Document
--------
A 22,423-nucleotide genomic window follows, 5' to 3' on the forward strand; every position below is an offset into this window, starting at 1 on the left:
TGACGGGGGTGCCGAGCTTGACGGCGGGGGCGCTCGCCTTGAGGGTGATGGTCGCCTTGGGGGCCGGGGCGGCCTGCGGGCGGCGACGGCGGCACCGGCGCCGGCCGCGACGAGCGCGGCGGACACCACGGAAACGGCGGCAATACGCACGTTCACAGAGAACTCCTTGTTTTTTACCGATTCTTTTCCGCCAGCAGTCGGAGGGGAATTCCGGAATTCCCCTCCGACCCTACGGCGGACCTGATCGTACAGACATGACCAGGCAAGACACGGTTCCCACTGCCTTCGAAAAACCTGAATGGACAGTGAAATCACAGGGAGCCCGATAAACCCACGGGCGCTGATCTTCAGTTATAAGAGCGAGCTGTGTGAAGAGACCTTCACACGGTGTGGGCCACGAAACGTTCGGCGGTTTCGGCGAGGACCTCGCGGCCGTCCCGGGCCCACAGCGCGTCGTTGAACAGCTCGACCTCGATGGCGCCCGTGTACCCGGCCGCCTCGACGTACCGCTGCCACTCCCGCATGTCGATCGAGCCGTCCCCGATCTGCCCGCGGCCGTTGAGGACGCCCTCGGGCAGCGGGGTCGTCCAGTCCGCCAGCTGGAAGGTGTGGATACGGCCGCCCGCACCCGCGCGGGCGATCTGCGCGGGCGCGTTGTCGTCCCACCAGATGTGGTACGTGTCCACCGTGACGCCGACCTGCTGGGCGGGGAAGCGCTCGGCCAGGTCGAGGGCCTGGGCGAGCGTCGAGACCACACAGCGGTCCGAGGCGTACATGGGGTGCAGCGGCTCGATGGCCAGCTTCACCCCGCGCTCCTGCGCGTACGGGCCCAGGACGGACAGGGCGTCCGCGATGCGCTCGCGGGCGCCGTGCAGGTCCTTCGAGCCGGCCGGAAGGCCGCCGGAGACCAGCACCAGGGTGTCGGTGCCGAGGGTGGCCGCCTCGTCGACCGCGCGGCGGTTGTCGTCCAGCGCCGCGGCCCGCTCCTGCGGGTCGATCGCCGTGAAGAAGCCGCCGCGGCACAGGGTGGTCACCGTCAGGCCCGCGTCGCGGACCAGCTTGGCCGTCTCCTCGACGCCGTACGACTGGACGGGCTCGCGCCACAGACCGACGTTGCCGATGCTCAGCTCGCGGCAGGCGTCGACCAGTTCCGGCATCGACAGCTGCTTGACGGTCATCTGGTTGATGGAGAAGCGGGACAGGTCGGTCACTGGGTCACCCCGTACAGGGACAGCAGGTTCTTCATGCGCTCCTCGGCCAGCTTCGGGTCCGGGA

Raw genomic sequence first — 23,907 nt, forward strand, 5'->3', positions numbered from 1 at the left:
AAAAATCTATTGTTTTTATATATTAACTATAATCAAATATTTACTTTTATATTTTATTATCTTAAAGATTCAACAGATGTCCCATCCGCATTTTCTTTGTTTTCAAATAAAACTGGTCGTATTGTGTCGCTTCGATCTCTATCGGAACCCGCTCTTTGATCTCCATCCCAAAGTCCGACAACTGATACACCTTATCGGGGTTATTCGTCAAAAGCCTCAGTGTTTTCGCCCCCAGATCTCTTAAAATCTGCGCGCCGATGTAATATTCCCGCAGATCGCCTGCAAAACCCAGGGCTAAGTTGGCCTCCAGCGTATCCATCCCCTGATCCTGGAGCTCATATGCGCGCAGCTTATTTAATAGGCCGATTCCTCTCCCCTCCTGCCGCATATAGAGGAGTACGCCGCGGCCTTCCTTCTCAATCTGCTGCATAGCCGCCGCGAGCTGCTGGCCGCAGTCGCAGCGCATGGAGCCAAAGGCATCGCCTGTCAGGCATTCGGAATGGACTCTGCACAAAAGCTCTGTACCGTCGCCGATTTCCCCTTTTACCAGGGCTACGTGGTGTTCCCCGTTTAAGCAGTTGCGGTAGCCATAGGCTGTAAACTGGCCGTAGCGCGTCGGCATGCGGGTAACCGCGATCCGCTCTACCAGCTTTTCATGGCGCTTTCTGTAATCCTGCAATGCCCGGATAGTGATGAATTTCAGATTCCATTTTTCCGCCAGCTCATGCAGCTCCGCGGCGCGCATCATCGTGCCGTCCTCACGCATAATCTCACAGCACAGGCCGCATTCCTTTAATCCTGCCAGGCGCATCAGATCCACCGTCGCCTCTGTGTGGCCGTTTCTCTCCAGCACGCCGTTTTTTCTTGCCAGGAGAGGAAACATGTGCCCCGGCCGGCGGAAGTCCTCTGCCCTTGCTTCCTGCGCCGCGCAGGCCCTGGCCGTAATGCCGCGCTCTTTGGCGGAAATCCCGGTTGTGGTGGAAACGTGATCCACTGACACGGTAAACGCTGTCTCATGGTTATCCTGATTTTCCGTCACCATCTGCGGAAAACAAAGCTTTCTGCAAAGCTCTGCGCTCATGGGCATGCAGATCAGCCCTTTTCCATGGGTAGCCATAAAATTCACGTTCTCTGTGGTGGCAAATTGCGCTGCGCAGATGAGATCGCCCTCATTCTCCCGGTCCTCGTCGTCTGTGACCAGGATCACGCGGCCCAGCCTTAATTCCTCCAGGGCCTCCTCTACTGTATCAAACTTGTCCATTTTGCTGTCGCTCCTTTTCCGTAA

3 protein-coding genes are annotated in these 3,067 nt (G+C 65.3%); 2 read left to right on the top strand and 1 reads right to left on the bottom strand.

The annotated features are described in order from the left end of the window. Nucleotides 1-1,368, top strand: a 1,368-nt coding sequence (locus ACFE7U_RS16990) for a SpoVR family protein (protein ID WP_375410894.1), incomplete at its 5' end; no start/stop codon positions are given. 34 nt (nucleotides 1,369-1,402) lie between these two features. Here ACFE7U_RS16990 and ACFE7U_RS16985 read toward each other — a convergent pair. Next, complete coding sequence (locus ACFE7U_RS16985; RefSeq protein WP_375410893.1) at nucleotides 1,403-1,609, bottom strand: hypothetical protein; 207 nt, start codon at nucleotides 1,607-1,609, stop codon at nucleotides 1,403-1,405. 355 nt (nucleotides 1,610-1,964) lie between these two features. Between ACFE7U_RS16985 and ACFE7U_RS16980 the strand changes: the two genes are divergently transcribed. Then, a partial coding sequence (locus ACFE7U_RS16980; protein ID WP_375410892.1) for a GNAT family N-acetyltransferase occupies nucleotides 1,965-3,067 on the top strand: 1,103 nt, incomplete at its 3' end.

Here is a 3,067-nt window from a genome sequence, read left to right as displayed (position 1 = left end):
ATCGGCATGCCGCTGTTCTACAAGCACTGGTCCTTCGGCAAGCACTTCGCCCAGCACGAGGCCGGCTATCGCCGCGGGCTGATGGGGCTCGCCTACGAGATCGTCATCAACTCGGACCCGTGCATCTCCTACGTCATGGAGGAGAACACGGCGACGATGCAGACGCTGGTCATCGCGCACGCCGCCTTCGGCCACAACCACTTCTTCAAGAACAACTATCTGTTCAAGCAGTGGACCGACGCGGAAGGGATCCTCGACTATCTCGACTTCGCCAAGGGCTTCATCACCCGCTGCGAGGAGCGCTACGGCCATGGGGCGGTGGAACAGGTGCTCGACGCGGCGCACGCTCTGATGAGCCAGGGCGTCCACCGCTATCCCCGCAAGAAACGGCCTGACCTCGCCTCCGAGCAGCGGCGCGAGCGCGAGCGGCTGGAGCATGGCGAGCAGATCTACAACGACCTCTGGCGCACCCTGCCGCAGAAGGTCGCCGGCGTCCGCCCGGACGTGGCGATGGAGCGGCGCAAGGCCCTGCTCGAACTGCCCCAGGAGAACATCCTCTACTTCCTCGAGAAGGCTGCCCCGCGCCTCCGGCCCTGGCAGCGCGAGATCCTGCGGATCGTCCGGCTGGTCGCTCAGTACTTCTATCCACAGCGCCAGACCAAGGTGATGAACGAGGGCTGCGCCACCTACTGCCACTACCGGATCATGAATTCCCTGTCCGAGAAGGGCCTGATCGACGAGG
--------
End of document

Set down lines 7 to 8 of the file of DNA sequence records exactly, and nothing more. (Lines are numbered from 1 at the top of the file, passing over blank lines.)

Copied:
Here is a 3,067-nt window from a genome sequence, read left to right as displayed (position 1 = left end):
ATCGGCATGCCGCTGTTCTACAAGCACTGGTCCTTCGGCAAGCACTTCGCCCAGCACGAGGCCGGCTATCGCCGCGGGCTGATGGGGCTCGCCTACGAGATCGTCATCAACTCGGACCCGTGCATCTCCTACGTCATGGAGGAGAACACGGCGACGATGCAGACGCTGGTCATCGCGCACGCCGCCTTCGGCCACAACCACTTCTTCAAGAACAACTATCTGTTCAAGCAGTGGACCGACGCGGAAGGGATCCTCGACTATCTCGACTTCGCCAAGGGCTTCATCACCCGCTGCGAGGAGCGCTACGGCCATGGGGCGGTGGAACAGGTGCTCGACGCGGCGCACGCTCTGATGAGCCAGGGCGTCCACCGCTATCCCCGCAAGAAACGGCCTGACCTCGCCTCCGAGCAGCGGCGCGAGCGCGAGCGGCTGGAGCATGGCGAGCAGATCTACAACGACCTCTGGCGCACCCTGCCGCAGAAGGTCGCCGGCGTCCGCCCGGACGTGGCGATGGAGCGGCGCAAGGCCCTGCTCGAACTGCCCCAGGAGAACATCCTCTACTTCCTCGAGAAGGCTGCCCCGCGCCTCCGGCCCTGGCAGCGCGAGATCCTGCGGATCGTCCGGCTGGTCGCTCAGTACTTCTATCCACAGCGCCAGACCAAGGTGATGAACGAGGGCTGCGCCACCTACTGCCACTACCGGATCATGAATTCCCTGTCCGAGAAGGGCCTGATCGACGAGG